A universal strategy for high-voltage aqueous batteries via lone pair electrons as the hydrogen bond-breaker†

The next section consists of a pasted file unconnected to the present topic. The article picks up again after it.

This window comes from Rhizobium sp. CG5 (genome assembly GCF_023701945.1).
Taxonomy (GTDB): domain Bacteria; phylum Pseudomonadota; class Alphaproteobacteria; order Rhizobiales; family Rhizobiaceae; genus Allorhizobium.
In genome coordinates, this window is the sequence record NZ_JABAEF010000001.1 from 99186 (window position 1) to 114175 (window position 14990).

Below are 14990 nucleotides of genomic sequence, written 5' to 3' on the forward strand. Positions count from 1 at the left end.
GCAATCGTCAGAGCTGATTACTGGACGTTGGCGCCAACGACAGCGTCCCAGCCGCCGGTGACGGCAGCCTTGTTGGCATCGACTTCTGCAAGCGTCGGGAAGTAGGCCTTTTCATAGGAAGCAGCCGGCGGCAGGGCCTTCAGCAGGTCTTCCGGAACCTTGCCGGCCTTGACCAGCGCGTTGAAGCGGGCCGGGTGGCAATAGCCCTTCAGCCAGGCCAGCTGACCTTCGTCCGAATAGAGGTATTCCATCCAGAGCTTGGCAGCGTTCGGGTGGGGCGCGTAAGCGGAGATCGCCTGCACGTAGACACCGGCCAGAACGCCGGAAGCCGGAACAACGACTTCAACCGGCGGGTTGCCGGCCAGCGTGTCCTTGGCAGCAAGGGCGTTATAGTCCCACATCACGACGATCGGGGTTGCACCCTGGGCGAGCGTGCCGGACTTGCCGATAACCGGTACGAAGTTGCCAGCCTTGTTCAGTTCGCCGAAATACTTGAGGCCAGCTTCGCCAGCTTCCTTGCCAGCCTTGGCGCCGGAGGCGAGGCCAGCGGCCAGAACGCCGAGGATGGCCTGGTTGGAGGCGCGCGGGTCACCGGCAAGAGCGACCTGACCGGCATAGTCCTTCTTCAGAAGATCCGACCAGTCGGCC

Aqueous batteries have attracted extensive attention for their safety, low cost, and non-toxicity properties. However, the narrow electrochemical stability window and freezing of water at a low temperature limit the energy density and working temperature range of aqueous Li-ion batteries. Herein, we introduce a “hydrogen bond-captured” solvent, which has lone pair electrons on the oxygen atom, to break the original water hydrogen bond network by forming intermolecular hydrogen bonds, resulting in the suppressed hydrogen evolution reaction (HER) and reduced water activity. The “LiTFSI(TMS)0.5Water” electrolyte enables stable interfacial chemistry, broadens the electrochemical stability window to 5.4 V and exhibits a freezing point lower than −85 °C. An aqueous LiNi0.5Mn1.5O4/Li4Ti5O12 full cell achieved an energy density of 136 W h kg−1 for 300 cycles at 6C. An understanding of how to alter the thermodynamics pathway of the HER in the electrolyte provides a practical guideline for designing high-voltage and wide temperature range aqueous electrolytes for sustainable energy storage applications.